Nature Guides B.C.
A Nature Guide to Boundary Bay
by Anne Murray, with photographs by David Blevins

Endnotes and Sources

A Sense of Place
1.         page 1. “Boundary Bay is the most important coastal bay for shorebirds and waterfowl on the coast of British Columbia”...... Butler & Campbell 1987.
2.         page 1. Important Bird Area .... see
3.         page 1. Western Hemisphere Shorebird Reserve Network (WHSRN) site. The criteria is between 20 000 and 500 000 shorebird visits per year and/or
significant percentages of the world’s population for a species. The Fraser River estuary was designated as a WHSRN site in Fall 2004.

Wildlife Habitats
4.         page 3. Mud flat snail = Batillaria attramentaria
5.         page 5. Eelgrass meadows.... over 120 species of invertebrates, 350 species of seaweed and 90 species of microscopic algae have been recorded …..Short
et al. 2004.
6.         page 5. There are two species of eelgrass growing …..Harrison 1987, Cynthia Durance, personal communication 2003/04. At one time it was considered that
Z. marina occurred in two or more subspecies, eg. Zostera marina latifolia…. Taylor 1970.
7.         page 6. Concrete reefs at the Roberts Bank terminals ….Gartner Lee 1992
8.         page 7. The tidal flats …. average more than 400 gC/sq.m. per year …. to around 200 gC/sq. m./yr at the mouth of the Fraser River. Stockner et al. 1979.
9.         page 7. Saltmarsh loss: a map of historic vegetation …. North & Teversham 1984.
10.         page 7.… the loss of the original salt marshes is believed to be close to 99% …. Butler 2003.
11.         page 8. Salt marshes measure even higher....: e.g. 1000 - 4000 gC/sq.m./yr. see S. Smith and J. Hollibaugh, Coastal metabolism and the oceanic organic
carbon balance, in Review of Geophysics 31(1):75-89, shown as Table 14.2 page 375 of Duxbury & Duxbury 1997.
12.         page 9. The Fraser is Canada’s fifth longest river….. Fraser facts from Bocking 1997.
13.         page 9.……flows at about 3.5 knots…..Ward 1980.
14.         page 10.… the rate of about 3m (9.75ft) a year…. measured at sea level. At lower depths it is faster. Kennett & McPhee 1998.
15.          page 10.…..flow through the delta increases to 5.5 knots….Ward 1980.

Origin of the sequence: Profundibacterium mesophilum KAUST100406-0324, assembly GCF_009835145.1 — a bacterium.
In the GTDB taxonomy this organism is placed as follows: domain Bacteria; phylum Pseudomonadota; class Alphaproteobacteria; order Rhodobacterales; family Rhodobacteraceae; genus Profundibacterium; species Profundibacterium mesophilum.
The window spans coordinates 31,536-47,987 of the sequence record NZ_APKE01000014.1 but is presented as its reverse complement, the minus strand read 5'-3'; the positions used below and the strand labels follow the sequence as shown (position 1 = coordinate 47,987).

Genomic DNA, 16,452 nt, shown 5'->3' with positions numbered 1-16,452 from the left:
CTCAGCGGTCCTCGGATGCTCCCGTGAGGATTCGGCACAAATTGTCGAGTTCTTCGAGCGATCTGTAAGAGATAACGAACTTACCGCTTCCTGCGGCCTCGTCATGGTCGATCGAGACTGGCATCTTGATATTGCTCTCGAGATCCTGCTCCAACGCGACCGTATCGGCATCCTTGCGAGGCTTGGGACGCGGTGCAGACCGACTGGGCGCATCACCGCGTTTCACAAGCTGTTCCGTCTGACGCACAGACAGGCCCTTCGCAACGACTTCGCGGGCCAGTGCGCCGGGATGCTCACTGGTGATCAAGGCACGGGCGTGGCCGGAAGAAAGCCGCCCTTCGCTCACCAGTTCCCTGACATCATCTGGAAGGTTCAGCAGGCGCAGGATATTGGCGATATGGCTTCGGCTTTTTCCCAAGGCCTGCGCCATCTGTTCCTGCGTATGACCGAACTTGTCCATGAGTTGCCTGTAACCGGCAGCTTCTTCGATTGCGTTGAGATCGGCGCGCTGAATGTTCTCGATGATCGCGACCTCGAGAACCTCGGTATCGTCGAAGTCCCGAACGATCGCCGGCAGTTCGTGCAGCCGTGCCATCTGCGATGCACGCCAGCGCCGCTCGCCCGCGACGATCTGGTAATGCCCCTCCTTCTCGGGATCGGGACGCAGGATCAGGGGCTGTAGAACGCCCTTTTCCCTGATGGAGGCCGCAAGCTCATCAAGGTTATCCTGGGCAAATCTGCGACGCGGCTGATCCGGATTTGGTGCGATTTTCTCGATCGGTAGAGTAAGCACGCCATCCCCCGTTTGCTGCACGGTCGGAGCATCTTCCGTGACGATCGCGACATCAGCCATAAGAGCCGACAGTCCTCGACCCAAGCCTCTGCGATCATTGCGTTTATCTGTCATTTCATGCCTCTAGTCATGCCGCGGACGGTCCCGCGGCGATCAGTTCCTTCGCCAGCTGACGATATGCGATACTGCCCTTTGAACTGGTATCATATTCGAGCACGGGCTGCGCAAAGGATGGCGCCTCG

16.         page 10. The river is a major migration corridor for salmon, with an annual average of 800 million out-migrating juvenile salmonids. SHIM website, www.shim.
accessed 18/11/02 and SOE 92-1. More than 20 million adult salmon can return to the mouth of the river over the space of a few weeks.. Butler 2003.
17.         page 10. The plume is a distinctive ecosystem ….. for more about the plume see Harrison & Yin 1998.
18.         page 12 Altogether the Serpentine River drains 116 sq. km … City of Surrey info. [The Nicomekl] watershed covers 149 sq. km……City of Surrey info.
19.         page 12. An Ecological Reserve in the Murray-Anderson Creek uplands, managed by the Wild Bird Trust of B.C…. The Forslund-Watson property is owned
by B.C. Environment. It is not open to the public but some scientific studies have been conducted there.  Contact Wild Bird Trust of B.C. for more information on their
nature properties and programs:
20.           page 13.…… the Little Campbell River ….. drainage, gradients and other information in Drever and Brown 1999.
21.          page 13. ……Pacific water shrew and Trowbridge’s shrew; both were seen here in 1992…. Zuleta & Galindo-Leal. 1994.
22.          page13. The River then turns suddenly and flows into the bay.….The estuary was substantially modified in the last fifty years; for example 8 Ave into White
Rock was built on fill, covering the old tidal salt marshes to the north of the existing river bed. Don Munro, personal communication.
23.          page 14. Altogether the watershed of Dakota and California Creeks and their tributaries covers 14 040  ha (35 102 ac.)… Marine Resources website http: